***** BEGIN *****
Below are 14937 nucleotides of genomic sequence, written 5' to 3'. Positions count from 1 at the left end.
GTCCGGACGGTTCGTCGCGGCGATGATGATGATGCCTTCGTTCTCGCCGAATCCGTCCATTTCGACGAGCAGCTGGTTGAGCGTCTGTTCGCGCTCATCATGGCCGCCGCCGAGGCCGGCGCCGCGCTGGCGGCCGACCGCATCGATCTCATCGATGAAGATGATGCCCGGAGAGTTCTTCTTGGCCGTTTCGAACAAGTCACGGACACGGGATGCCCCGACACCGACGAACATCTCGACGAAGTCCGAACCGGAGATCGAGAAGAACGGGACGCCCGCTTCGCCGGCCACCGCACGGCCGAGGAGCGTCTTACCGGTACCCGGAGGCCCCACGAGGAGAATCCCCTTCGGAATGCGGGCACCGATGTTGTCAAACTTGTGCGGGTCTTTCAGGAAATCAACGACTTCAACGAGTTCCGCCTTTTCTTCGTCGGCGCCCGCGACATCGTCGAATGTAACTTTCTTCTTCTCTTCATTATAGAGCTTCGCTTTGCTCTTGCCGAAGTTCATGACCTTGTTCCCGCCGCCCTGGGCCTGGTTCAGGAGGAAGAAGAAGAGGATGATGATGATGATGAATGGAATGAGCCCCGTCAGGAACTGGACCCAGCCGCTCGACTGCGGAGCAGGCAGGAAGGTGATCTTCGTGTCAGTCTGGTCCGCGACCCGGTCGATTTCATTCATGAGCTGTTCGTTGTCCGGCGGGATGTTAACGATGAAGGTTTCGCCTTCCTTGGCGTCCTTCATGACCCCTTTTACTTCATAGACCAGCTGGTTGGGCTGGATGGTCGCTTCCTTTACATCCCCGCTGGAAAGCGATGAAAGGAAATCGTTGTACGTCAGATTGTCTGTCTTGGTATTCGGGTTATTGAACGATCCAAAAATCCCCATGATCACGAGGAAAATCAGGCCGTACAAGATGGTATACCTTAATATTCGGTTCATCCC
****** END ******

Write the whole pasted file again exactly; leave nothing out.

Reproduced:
Below are 14937 nucleotides of genomic sequence, written 5' to 3'. Positions count from 1 at the left end.
GTCCGGACGGTTCGTCGCGGCGATGATGATGATGCCTTCGTTCTCGCCGAATCCGTCCATTTCGACGAGCAGCTGGTTGAGCGTCTGTTCGCGCTCATCATGGCCGCCGCCGAGGCCGGCGCCGCGCTGGCGGCCGACCGCATCGATCTCATCGATGAAGATGATGCCCGGAGAGTTCTTCTTGGCCGTTTCGAACAAGTCACGGACACGGGATGCCCCGACACCGACGAACATCTCGACGAAGTCCGAACCGGAGATCGAGAAGAACGGGACGCCCGCTTCGCCGGCCACCGCACGGCCGAGGAGCGTCTTACCGGTACCCGGAGGCCCCACGAGGAGAATCCCCTTCGGAATGCGGGCACCGATGTTGTCAAACTTGTGCGGGTCTTTCAGGAAATCAACGACTTCAACGAGTTCCGCCTTTTCTTCGTCGGCGCCCGCGACATCGTCGAATGTAACTTTCTTCTTCTCTTCATTATAGAGCTTCGCTTTGCTCTTGCCGAAGTTCATGACCTTGTTCCCGCCGCCCTGGGCCTGGTTCAGGAGGAAGAAGAAGAGGATGATGATGATGATGAATGGAATGAGCCCCGTCAGGAACTGGACCCAGCCGCTCGACTGCGGAGCAGGCAGGAAGGTGATCTTCGTGTCAGTCTGGTCCGCGACCCGGTCGATTTCATTCATGAGCTGTTCGTTGTCCGGCGGGATGTTAACGATGAAGGTTTCGCCTTCCTTGGCGTCCTTCATGACCCCTTTTACTTCATAGACCAGCTGGTTGGGCTGGATGGTCGCTTCCTTTACATCCCCGCTGGAAAGCGATGAAAGGAAATCGTTGTACGTCAGATTGTCTGTCTTGGTATTCGGGTTATTGAACGATCCAAAAATCCCCATGATCACGAGGAAAATCAGGCCGTACAAGATGGTATACCTTAATATTCGGTTCATCCC